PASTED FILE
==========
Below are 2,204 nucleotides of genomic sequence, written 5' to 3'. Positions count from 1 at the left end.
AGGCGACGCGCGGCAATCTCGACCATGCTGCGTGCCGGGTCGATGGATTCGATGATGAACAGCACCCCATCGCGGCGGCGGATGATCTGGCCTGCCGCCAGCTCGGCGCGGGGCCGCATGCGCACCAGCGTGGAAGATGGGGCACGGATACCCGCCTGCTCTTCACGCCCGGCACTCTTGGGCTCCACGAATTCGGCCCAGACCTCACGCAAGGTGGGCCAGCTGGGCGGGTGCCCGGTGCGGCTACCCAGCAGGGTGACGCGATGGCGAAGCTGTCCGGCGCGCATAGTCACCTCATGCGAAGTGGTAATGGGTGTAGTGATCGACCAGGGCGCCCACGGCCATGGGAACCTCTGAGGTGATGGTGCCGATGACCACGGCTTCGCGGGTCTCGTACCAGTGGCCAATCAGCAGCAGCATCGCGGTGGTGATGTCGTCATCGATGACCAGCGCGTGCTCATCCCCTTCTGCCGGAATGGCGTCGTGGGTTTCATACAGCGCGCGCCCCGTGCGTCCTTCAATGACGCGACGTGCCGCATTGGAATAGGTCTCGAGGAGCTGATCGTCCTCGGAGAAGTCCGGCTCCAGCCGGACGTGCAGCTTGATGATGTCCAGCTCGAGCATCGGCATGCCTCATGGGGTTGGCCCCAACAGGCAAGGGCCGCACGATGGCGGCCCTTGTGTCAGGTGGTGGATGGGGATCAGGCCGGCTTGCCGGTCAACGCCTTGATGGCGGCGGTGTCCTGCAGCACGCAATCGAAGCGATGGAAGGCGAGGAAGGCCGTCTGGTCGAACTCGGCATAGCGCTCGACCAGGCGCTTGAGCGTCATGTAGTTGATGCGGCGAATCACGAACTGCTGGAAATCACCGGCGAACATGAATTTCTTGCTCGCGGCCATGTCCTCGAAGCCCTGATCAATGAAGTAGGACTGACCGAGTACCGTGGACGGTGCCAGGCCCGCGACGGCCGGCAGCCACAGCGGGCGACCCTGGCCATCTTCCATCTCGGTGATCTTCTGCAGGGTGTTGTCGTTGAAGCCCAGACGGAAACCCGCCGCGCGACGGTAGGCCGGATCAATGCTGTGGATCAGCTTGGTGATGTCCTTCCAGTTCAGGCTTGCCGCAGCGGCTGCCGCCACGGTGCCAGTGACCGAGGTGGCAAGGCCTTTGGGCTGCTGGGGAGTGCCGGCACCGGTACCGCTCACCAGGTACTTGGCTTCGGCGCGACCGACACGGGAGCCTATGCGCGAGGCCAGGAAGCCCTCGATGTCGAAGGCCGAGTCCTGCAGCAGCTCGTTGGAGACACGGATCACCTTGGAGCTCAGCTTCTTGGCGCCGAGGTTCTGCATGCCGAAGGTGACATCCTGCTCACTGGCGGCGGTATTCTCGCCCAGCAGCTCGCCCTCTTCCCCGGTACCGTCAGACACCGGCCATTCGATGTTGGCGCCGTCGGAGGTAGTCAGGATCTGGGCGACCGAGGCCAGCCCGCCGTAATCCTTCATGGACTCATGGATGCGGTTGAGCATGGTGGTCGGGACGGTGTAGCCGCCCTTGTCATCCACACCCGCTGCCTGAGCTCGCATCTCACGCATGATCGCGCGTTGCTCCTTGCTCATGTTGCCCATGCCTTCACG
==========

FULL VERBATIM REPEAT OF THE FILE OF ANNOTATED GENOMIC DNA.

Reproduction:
Below are 2,204 nucleotides of genomic sequence, written 5' to 3'. Positions count from 1 at the left end.
AGGCGACGCGCGGCAATCTCGACCATGCTGCGTGCCGGGTCGATGGATTCGATGATGAACAGCACCCCATCGCGGCGGCGGATGATCTGGCCTGCCGCCAGCTCGGCGCGGGGCCGCATGCGCACCAGCGTGGAAGATGGGGCACGGATACCCGCCTGCTCTTCACGCCCGGCACTCTTGGGCTCCACGAATTCGGCCCAGACCTCACGCAAGGTGGGCCAGCTGGGCGGGTGCCCGGTGCGGCTACCCAGCAGGGTGACGCGATGGCGAAGCTGTCCGGCGCGCATAGTCACCTCATGCGAAGTGGTAATGGGTGTAGTGATCGACCAGGGCGCCCACGGCCATGGGAACCTCTGAGGTGATGGTGCCGATGACCACGGCTTCGCGGGTCTCGTACCAGTGGCCAATCAGCAGCAGCATCGCGGTGGTGATGTCGTCATCGATGACCAGCGCGTGCTCATCCCCTTCTGCCGGAATGGCGTCGTGGGTTTCATACAGCGCGCGCCCCGTGCGTCCTTCAATGACGCGACGTGCCGCATTGGAATAGGTCTCGAGGAGCTGATCGTCCTCGGAGAAGTCCGGCTCCAGCCGGACGTGCAGCTTGATGATGTCCAGCTCGAGCATCGGCATGCCTCATGGGGTTGGCCCCAACAGGCAAGGGCCGCACGATGGCGGCCCTTGTGTCAGGTGGTGGATGGGGATCAGGCCGGCTTGCCGGTCAACGCCTTGATGGCGGCGGTGTCCTGCAGCACGCAATCGAAGCGATGGAAGGCGAGGAAGGCCGTCTGGTCGAACTCGGCATAGCGCTCGACCAGGCGCTTGAGCGTCATGTAGTTGATGCGGCGAATCACGAACTGCTGGAAATCACCGGCGAACATGAATTTCTTGCTCGCGGCCATGTCCTCGAAGCCCTGATCAATGAAGTAGGACTGACCGAGTACCGTGGACGGTGCCAGGCCCGCGACGGCCGGCAGCCACAGCGGGCGACCCTGGCCATCTTCCATCTCGGTGATCTTCTGCAGGGTGTTGTCGTTGAAGCCCAGACGGAAACCCGCCGCGCGACGGTAGGCCGGATCAATGCTGTGGATCAGCTTGGTGATGTCCTTCCAGTTCAGGCTTGCCGCAGCGGCTGCCGCCACGGTGCCAGTGACCGAGGTGGCAAGGCCTTTGGGCTGCTGGGGAGTGCCGGCACCGGTACCGCTCACCAGGTACTTGGCTTCGGCGCGACCGACACGGGAGCCTATGCGCGAGGCCAGGAAGCCCTCGATGTCGAAGGCCGAGTCCTGCAGCAGCTCGTTGGAGACACGGATCACCTTGGAGCTCAGCTTCTTGGCGCCGAGGTTCTGCATGCCGAAGGTGACATCCTGCTCACTGGCGGCGGTATTCTCGCCCAGCAGCTCGCCCTCTTCCCCGGTACCGTCAGACACCGGCCATTCGATGTTGGCGCCGTCGGAGGTAGTCAGGATCTGGGCGACCGAGGCCAGCCCGCCGTAATCCTTCATGGACTCATGGATGCGGTTGAGCATGGTGGTCGGGACGGTGTAGCCGCCCTTGTCATCCACACCCGCTGCCTGAGCTCGCATCTCACGCATGATCGCGCGTTGCTCCTTGCTCATGTTGCCCATGCCTTCACG